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See also: Kidney Beans TriviaArticle on Beans

RED KIDNEY BEANS POISONING

 

Red Kidney Bean Poisoning is an illness caused by a toxic agent, Phytohaemagglutnin (Kidney Bean Lectin)

This toxic agent is found in many species of beans, but it is in highest concentration in red kidney beans (Phaseolus vulgaris). The unit of toxin measure is the hemagglutinating unit (hau). Raw kidney beans contain from 20,000 to 70,000 hau, while fully cooked beans contain from 200 to 400 hau. White kidney beans, another variety of Phaseolus vulgaris, contain about one-third the amount of toxin as the red variety; broad beans (Vicia faba) contain 5 to 10% the amount that red kidney beans contain.

Red Kidney Beans

As few as 4 or 5 beans can bring on symptoms. Onset of symptoms varies from between 1 to 3 hours. Onset is usually marked by extreme nausea, followed by vomiting, which may be very severe. Diarrhea develops somewhat later (from one to a few hours), and some persons report abdominal pain. Some persons have been hospitalized, but recovery is usually rapid (3 - 4 h after onset of symptoms) and spontaneous.

The syndrome is usually caused by the ingestion of raw, soaked kidney beans, either alone or in salads or casseroles. As few as four or five raw beans can trigger symptoms. Several outbreaks have been associated with "slow cookers" or crock pots, or in casseroles which had not reached a high enough internal temperature to destroy the glycoprotein lectin. It has been shown that heating to 80 degrees C. may potentiate the toxicity five-fold, so that these beans are more toxic than if eaten raw. In studies of casseroles cooked in slow cookers, internal temperatures often did not exceed 75 degrees C.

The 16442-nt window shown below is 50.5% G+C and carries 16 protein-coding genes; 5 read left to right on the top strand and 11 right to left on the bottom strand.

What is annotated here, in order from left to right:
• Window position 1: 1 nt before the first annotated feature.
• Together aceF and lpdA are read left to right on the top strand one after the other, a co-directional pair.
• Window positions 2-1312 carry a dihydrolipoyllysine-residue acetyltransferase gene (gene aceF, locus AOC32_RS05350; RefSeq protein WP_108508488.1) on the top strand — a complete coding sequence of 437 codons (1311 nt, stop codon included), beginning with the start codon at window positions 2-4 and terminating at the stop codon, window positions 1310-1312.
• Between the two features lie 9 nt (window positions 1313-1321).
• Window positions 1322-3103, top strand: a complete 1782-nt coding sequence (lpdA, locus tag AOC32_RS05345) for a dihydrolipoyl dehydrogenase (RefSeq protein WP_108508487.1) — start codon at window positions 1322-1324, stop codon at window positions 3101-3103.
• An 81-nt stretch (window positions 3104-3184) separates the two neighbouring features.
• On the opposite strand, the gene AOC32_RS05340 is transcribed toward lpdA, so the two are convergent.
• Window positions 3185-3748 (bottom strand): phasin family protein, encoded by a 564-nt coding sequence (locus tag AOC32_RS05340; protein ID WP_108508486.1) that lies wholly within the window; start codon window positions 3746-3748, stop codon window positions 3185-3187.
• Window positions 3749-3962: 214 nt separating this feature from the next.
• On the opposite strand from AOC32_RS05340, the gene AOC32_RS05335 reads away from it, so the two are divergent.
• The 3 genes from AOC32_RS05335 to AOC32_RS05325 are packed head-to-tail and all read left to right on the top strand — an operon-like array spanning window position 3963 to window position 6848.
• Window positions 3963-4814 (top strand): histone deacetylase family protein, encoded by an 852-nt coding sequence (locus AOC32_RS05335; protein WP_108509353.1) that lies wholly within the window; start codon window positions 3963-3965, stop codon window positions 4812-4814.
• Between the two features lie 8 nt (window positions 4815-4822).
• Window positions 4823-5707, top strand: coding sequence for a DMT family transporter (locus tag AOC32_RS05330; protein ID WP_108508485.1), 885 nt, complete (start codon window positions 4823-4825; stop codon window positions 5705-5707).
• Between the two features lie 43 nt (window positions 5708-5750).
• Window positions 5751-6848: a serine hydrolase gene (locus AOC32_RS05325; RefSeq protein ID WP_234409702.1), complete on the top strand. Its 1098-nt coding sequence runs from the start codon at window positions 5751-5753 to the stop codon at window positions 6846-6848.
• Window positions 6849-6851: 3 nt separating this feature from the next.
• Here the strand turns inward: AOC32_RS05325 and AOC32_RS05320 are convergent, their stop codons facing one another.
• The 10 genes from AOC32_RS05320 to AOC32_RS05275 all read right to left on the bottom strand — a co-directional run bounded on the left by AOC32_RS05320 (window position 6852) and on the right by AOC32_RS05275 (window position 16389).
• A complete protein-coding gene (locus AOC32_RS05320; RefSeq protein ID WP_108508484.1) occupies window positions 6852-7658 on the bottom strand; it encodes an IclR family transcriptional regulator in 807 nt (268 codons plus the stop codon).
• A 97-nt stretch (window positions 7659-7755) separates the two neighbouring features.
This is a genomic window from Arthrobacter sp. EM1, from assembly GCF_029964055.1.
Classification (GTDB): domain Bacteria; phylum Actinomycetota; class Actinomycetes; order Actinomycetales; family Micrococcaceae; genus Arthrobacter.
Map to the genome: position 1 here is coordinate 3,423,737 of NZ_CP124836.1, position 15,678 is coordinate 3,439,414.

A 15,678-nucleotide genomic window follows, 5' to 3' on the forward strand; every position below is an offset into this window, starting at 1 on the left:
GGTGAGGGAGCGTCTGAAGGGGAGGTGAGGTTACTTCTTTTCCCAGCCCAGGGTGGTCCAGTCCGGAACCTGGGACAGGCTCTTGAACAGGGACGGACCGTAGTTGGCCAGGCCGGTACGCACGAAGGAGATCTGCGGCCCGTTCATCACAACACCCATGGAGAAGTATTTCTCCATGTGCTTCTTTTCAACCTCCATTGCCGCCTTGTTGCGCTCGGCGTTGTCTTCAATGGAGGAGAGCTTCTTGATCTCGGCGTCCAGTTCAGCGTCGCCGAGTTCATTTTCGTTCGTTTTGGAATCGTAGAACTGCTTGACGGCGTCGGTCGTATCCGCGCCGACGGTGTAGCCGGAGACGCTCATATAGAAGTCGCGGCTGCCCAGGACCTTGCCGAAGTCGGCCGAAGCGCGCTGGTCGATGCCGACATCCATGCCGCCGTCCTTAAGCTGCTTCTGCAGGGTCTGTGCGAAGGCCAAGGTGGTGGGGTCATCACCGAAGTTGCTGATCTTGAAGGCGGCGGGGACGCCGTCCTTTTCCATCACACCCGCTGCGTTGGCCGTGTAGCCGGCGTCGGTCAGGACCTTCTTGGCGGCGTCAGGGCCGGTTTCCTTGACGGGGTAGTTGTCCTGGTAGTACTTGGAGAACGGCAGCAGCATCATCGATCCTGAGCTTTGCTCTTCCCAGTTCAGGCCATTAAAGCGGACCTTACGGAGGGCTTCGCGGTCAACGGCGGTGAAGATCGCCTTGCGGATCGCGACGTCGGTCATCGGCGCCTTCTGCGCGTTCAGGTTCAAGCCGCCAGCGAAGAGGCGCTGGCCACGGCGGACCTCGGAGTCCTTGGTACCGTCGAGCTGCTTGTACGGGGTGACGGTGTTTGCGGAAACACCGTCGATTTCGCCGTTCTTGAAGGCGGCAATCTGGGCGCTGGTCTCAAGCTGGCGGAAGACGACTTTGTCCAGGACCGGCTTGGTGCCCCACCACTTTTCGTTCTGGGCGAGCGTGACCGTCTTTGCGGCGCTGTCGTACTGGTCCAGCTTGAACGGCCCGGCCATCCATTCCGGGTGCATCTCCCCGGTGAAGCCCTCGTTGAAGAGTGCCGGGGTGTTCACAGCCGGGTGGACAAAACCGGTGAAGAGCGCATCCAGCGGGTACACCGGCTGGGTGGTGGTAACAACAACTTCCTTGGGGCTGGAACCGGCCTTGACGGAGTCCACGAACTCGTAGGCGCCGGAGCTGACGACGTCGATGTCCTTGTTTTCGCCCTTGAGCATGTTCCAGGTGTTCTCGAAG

All persons, regardless of age or gender, appear to be equally susceptible; the severity is related only to the dose ingested.
 

No major outbreaks have occurred in the U.S.

Outbreaks in the U.K. are far more common, and may be attributed to greater use of dried kidney beans in the U.K., or better physician awareness and reporting.

NOTE:
The following procedure has been recommended by the PHLS (Public Health Laboratory Services, Colindale, U.K.) to render kidney, and other, beans safe for consumption:

    * Soak in water for at least 5 hours.
    * Pour away the water.
    * Boil briskly in fresh water for at least 10 minutes.
    * Undercooked beans may be more toxic than raw beans.
     

Sources: FDA (U.S. Food and Drug Administration) Center for Food Safety & Applied Nutrition.
BAD BUG BOOK (Foodborne Pathogenic Microorganisms and Natural Toxins Handbook).
 

 

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